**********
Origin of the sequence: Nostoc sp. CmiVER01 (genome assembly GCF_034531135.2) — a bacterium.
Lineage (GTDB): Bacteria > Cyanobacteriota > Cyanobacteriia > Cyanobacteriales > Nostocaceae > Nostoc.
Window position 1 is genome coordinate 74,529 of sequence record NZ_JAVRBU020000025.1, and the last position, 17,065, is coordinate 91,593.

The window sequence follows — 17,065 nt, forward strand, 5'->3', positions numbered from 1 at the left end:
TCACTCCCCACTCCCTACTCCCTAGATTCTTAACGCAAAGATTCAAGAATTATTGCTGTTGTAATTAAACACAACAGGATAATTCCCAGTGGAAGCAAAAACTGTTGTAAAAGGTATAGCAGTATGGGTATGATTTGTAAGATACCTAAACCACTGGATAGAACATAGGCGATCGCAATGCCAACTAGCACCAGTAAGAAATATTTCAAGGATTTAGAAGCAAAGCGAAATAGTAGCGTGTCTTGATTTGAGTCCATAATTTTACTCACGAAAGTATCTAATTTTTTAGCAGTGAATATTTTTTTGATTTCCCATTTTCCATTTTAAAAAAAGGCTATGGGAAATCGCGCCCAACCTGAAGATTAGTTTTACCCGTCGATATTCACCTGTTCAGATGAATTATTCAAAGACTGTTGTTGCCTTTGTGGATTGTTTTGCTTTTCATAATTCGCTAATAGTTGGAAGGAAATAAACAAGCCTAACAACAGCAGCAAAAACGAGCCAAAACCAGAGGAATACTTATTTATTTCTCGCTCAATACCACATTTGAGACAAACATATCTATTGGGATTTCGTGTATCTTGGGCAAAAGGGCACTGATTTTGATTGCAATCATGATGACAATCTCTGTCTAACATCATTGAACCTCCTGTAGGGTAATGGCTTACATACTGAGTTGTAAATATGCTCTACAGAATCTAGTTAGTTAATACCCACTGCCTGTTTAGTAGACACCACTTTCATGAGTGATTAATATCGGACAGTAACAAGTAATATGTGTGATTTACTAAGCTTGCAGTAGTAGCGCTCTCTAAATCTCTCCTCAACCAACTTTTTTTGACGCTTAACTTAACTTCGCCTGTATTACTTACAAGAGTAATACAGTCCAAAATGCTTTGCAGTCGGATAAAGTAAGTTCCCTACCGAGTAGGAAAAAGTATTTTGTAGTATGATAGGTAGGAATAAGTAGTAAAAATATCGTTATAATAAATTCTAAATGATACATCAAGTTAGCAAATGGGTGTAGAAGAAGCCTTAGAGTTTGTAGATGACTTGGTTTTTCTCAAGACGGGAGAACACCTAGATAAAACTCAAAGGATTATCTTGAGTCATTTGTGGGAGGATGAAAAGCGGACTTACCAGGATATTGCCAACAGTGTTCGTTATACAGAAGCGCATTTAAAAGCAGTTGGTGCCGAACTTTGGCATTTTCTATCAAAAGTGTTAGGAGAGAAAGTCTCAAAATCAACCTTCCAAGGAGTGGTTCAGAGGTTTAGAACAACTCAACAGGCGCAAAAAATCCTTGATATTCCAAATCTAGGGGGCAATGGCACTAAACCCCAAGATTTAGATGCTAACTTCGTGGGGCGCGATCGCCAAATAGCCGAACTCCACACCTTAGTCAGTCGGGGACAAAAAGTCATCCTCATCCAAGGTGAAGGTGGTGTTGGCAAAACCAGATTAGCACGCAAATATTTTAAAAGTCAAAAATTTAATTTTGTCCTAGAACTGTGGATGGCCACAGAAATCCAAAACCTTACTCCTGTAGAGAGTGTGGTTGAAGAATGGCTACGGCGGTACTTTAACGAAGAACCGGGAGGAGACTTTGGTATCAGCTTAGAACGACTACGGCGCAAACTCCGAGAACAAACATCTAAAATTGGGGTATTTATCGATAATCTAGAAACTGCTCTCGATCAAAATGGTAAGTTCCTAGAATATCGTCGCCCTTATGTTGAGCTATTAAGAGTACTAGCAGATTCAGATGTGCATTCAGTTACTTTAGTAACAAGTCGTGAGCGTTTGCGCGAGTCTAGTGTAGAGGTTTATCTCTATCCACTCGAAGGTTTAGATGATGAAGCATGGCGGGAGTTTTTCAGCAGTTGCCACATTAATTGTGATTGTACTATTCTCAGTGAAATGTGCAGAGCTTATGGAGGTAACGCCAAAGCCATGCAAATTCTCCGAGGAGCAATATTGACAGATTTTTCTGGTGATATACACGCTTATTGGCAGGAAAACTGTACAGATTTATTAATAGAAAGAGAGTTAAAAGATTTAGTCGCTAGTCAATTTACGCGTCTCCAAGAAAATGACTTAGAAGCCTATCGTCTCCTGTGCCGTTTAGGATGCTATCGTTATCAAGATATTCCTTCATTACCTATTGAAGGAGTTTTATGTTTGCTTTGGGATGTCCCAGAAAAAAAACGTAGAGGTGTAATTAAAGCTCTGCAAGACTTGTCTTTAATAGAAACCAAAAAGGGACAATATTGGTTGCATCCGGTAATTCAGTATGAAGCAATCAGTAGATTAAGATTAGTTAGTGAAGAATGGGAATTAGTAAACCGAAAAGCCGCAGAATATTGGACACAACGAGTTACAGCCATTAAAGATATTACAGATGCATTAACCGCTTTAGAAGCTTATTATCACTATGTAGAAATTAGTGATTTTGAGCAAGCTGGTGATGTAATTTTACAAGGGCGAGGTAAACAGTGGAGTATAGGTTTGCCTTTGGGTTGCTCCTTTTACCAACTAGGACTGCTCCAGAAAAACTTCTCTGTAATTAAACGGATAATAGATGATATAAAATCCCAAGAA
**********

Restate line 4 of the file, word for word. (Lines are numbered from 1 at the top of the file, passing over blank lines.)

The window sequence follows — 17,065 nt, forward strand, 5'->3', positions numbered from 1 at the left end: